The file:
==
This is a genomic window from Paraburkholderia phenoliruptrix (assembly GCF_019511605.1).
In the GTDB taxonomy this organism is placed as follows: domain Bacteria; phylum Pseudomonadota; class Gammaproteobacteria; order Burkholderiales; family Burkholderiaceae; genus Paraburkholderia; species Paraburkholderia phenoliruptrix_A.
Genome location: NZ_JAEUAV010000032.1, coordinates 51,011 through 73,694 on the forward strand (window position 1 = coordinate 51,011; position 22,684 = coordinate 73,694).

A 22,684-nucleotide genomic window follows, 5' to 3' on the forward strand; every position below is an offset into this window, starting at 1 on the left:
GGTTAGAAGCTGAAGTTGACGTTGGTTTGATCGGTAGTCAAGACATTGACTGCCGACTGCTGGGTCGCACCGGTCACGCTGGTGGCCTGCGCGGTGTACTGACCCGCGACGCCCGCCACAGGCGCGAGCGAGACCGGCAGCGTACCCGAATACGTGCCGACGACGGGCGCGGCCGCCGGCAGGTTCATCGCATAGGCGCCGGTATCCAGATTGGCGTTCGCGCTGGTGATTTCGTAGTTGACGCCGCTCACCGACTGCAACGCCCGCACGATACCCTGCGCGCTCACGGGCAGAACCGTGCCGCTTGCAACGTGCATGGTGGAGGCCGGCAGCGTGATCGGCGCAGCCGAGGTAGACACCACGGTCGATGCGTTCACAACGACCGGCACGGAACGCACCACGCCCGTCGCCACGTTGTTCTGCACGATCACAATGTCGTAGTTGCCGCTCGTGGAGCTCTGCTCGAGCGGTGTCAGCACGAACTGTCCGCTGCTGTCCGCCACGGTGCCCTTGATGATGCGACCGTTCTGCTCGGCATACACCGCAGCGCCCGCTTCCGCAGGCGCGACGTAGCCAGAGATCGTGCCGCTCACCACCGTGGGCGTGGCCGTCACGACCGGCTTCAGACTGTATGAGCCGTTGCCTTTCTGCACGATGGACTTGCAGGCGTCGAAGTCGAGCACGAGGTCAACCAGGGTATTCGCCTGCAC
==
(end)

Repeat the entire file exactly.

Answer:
This is a genomic window from Paraburkholderia phenoliruptrix (assembly GCF_019511605.1).
In the GTDB taxonomy this organism is placed as follows: domain Bacteria; phylum Pseudomonadota; class Gammaproteobacteria; order Burkholderiales; family Burkholderiaceae; genus Paraburkholderia; species Paraburkholderia phenoliruptrix_A.
Genome location: NZ_JAEUAV010000032.1, coordinates 51,011 through 73,694 on the forward strand (window position 1 = coordinate 51,011; position 22,684 = coordinate 73,694).

A 22,684-nucleotide genomic window follows, 5' to 3' on the forward strand; every position below is an offset into this window, starting at 1 on the left:
GGTTAGAAGCTGAAGTTGACGTTGGTTTGATCGGTAGTCAAGACATTGACTGCCGACTGCTGGGTCGCACCGGTCACGCTGGTGGCCTGCGCGGTGTACTGACCCGCGACGCCCGCCACAGGCGCGAGCGAGACCGGCAGCGTACCCGAATACGTGCCGACGACGGGCGCGGCCGCCGGCAGGTTCATCGCATAGGCGCCGGTATCCAGATTGGCGTTCGCGCTGGTGATTTCGTAGTTGACGCCGCTCACCGACTGCAACGCCCGCACGATACCCTGCGCGCTCACGGGCAGAACCGTGCCGCTTGCAACGTGCATGGTGGAGGCCGGCAGCGTGATCGGCGCAGCCGAGGTAGACACCACGGTCGATGCGTTCACAACGACCGGCACGGAACGCACCACGCCCGTCGCCACGTTGTTCTGCACGATCACAATGTCGTAGTTGCCGCTCGTGGAGCTCTGCTCGAGCGGTGTCAGCACGAACTGTCCGCTGCTGTCCGCCACGGTGCCCTTGATGATGCGACCGTTCTGCTCGGCATACACCGCAGCGCCCGCTTCCGCAGGCGCGACGTAGCCAGAGATCGTGCCGCTCACCACCGTGGGCGTGGCCGTCACGACCGGCTTCAGACTGTATGAGCCGTTGCCTTTCTGCACGATGGACTTGCAGGCGTCGAAGTCGAGCACGAGGTCAACCAGGGTATTCGCCTGCAC